ThePunkSite.com

First Wave TRNR

First Wave

Toxic Rock 'N' Roll

Self Released
By

Rating: 4/5

 
 

 

 

Leicester based DIY punk band First Wave have self released their long awaited fourth full length, Toxic Rock ‘N’ Roll, the album follows on from First Wave‘s impressive 2015 release, All Bleed Red, sadly I’m not familiar with the two albums that preceded their latest release, something that I intend to rectify. Toxic Rock ‘N’ Roll continues their commitment to creating incendiary grass roots punk rock that is influenced by the bands that formed the first wave of the UK punk explosion. Toxic Rock ‘N’ Roll was released on the 8th July and the album is now available to order directly from the band’s website.

From the opening track, Ballad Of Billy Red, whose intro offers the only mellow moment on the album, you know that you’re in for some old school punk rock, As with the many of the original punk bands Toxic Rock ‘N’ Roll reflects the world around them, Bataclan Survivors, Gunpoint USA and Refugee all reflect recent events and the political and social upheaval that is currently engulfing the world. The lead single Berlin is an obvious highlight and the album’s title track is a call to arms for the disaffected, whilst Three Chords And The Truth, Eye For An Eye and Last Days Of The Empire embody everything that First Wave stand for. Toxic Rock ‘N’ Roll closes with Stooge, a track that gives a knowing wink to the bands that informed their sound with it’s fist pumping refrain of ‘hey ho let’s go 123’ and acknowledges the past without recycling it.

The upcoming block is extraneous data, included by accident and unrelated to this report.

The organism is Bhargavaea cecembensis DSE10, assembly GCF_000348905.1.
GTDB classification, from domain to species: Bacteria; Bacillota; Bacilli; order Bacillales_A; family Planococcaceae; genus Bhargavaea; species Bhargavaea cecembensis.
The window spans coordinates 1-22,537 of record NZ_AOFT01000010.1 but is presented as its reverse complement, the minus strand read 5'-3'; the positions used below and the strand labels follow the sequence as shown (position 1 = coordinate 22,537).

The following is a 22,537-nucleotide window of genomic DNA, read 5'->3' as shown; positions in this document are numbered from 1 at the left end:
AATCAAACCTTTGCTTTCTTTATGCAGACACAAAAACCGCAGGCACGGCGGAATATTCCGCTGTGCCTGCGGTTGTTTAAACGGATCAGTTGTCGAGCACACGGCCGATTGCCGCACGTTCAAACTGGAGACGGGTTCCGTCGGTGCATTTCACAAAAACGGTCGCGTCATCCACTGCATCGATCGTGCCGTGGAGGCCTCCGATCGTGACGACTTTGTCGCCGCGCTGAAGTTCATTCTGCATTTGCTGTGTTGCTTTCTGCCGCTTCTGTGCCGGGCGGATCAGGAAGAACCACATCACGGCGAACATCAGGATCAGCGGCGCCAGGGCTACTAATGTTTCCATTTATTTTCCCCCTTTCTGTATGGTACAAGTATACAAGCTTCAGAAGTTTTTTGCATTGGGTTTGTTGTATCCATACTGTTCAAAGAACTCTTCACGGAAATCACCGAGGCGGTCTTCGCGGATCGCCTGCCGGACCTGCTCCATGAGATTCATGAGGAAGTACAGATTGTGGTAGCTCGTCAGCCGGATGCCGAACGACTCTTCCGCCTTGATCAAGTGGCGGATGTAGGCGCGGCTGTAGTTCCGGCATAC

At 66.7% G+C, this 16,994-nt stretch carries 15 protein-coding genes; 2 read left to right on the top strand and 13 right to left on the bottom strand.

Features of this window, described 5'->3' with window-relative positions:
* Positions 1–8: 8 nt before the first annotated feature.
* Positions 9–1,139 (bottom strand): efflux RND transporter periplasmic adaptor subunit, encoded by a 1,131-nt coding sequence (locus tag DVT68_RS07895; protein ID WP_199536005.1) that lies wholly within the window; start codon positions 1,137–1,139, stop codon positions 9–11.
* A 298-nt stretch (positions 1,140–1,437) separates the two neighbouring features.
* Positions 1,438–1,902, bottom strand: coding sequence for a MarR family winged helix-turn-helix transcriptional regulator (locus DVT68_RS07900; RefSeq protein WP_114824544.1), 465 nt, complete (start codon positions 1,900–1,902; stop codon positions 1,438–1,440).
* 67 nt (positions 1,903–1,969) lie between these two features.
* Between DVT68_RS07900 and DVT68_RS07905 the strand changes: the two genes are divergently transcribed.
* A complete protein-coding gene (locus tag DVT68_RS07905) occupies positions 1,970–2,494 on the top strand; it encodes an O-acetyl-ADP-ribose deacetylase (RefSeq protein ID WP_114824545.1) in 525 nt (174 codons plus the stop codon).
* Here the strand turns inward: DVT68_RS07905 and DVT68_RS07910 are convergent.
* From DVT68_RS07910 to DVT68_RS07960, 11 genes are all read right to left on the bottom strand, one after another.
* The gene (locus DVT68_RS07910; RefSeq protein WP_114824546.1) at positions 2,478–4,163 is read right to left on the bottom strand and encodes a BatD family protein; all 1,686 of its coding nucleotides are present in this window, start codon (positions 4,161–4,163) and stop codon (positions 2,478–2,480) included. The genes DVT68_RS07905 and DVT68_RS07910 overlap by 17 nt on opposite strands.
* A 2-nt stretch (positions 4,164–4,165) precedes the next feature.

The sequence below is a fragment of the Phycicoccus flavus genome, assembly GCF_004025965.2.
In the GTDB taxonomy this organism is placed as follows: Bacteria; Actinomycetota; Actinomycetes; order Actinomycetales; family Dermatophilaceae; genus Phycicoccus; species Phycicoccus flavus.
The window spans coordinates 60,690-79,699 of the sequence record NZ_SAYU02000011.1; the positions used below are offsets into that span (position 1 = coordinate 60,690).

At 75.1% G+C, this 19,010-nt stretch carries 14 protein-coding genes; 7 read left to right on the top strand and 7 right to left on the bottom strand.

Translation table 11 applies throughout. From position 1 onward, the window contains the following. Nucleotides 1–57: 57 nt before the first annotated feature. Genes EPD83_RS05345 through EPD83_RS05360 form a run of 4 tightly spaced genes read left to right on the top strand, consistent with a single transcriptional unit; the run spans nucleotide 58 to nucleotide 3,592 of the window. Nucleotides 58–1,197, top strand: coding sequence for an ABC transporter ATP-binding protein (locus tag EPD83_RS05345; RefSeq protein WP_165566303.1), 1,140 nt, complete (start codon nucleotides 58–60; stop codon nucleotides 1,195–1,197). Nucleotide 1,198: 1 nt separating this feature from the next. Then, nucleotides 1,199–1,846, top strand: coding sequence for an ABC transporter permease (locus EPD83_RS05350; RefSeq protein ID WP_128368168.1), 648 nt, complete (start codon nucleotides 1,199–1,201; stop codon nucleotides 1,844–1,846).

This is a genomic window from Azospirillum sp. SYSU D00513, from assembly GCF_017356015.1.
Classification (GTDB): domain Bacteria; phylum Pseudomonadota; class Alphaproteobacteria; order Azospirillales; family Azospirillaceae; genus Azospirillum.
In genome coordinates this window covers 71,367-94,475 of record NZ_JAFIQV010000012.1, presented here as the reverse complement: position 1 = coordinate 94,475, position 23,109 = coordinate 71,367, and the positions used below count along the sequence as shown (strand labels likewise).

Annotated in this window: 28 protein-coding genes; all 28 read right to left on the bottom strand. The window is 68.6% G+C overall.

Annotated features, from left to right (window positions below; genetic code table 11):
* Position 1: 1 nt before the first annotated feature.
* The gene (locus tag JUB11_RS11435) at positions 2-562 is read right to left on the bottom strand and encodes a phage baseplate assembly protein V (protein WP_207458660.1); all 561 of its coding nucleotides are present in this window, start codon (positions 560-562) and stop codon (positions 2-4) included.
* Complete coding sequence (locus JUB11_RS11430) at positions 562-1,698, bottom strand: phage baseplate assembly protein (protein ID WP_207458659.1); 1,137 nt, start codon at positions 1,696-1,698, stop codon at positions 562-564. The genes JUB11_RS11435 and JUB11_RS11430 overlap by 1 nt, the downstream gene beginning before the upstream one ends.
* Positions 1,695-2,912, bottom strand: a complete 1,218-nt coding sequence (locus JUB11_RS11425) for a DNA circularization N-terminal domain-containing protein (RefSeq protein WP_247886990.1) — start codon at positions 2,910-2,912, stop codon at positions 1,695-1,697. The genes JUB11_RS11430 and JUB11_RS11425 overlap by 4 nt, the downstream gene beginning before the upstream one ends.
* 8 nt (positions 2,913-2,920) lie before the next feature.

First Wave are authentic old school UK punk rock, the likes of The Clash, Stiff Little Fingers, The Damned, The Adverts and The Ruts can clearly be heard echoing in the compositions, but don’t interpret that as meaning that First Wave are an anachronistic throwback, nothing could be further from the truth. First Wave take their cues from the original punk bands but bring that style and attitude into the modern era, if you want to encounter the original heart and soul of punk in 2017 then you need to catch First Wave as there are very few bands that are producing this style of authentic grass roots punk rock.